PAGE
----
During the discovery phase, the plaintiff’s legal team and the defense team exchange evidence, facts, and witness lists with one another. Therefore, the defendant in such a suit may have to produce company documents to be used as evidence by the plaintiff. Company officials are compelled to answer any questions posed to them by the plaintiff’s legal team under oath in depositions and provide interrogatories (written answers to formal questions). It is the defense team’s job to respond to all “document requests, object to any improper questions and ensure depositions are taken according to court rules.” (”Defending Against Failure to Warn Lawsuits”).

Many of the claims against tobacco companies are substantiated by an “extensive trail of internal memos that prove they knew (”Are Warnings Good Enough?” 55). the addictive affects of nicotine. Various cigarette companies have been studying the affects of nicotine since as early as 1940. Within two decades, tobacco industry insiders were “‘way ahead of the outside’ in their understanding of nicotine, according to Jack Henning-field, a researcher at the National Institute on Drug Abuse”. (”Are Warnings Good Enough?” 55). Excerpts from documents made public during the discovery phase of a suit brought against Brown & Williamson Tobacco Corporation were published by The New York Times. The documents uncovered research taking place over decades which concluded that smoking cigarettes causes disease and is a “habit of addiction”. (”Are Warnings Good Enough?” 55). Attempts by Browns & Williamson Tobacco Company to withhold these documents and cover up this knowledge proved damaging in court.

The majority of all failure-to-warn cases are settled out of court. If, after the discovery phase, the case is not settled out of court, it moves on to a trial. After the discovery phase, the only company employees who remain involved are those who will be testifying as witnesses during the trial. Sometimes months or even years lapse before a trial actually begins, which makes thorough preparedness for trial absolutely necessary for success.

These cases can last several years if they go to trial and be financially devastating to a company. Companies who are committed to standing on principle and defending themselves throughout a trial send a message to other potential plaintiffs in similar cases. Large out-of-court settlements encourage others to file suit, but if a company successfully defends against a failure-to-warn lawsuit, similar claims are often deterred.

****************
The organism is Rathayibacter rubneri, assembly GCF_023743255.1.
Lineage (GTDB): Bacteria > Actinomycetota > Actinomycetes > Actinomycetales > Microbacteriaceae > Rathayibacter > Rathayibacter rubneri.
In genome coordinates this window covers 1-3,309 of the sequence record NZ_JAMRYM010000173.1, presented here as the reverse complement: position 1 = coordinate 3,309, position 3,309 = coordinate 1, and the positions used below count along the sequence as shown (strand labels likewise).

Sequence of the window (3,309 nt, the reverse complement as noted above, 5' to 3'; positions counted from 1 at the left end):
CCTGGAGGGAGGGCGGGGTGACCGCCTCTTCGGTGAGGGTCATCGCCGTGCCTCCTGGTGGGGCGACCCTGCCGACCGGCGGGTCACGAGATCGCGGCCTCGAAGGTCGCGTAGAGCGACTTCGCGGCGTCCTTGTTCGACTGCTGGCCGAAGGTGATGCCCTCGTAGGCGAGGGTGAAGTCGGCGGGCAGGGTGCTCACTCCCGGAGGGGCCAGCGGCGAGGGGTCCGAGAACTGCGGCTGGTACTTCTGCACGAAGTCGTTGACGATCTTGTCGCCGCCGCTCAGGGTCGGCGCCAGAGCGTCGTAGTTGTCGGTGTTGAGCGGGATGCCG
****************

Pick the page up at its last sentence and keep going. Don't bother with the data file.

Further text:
Tobacco companies have established a tough “fight to the death” reputation when it comes to personal injury suits. Not many attorneys are willing to take on such cases. Allegations of tough tactics used with terminally ill plaintiffs including lengthy depositions, motions for immediate autopsy, and virtually anything else to discredit the plaintiff deter others from filing suit. Most of the plaintiffs are “blamed” for assuming the risk and the consequences of smoking and for not having the willpower to drop the nasty habit.

Manufacturers of consumer products must be aware of the possibility of product liability lawsuits in every phase of the manufacturing process. To adequately defend against such claims, every aspect of the product from concept to design to production to shipping must be examined. Detailed records must be kept in throughout each process. Another important consideration is the way in which consumers actually use the product. Manufacturers must be able to anticipate just about every use and misuse possible for each product and warn against every possible hazard in very clear and concise language. Even when the manufacturer goes to great length to warn consumers against possible hazards of the product, these warnings are not always sufficient protection from failure-to-warn lawsuits. The manner in which each lawsuit is defended against can also provide a deterrent against such suits in the future.

Mallor, Jane and A. James Barnes, Thomas Bowers, Michael Phillips,

and Arlen Langvardt. Business Law and the Regulatory Environment.

Boston, MA: Irwin McGraw-Hill, 1998.

“Are warnings good enough?” U.S. News & World Report 8 April 1991:

v110 n3 p55

Zegart, Dan. “Breathing fire on tobacco.” The Nation 28 August 1995:

v261 n6 p193

Siegfried, Willis A. “Defending Against Failure-to-Warn Lawsuits.”

Engineering and the Law 20 August 1998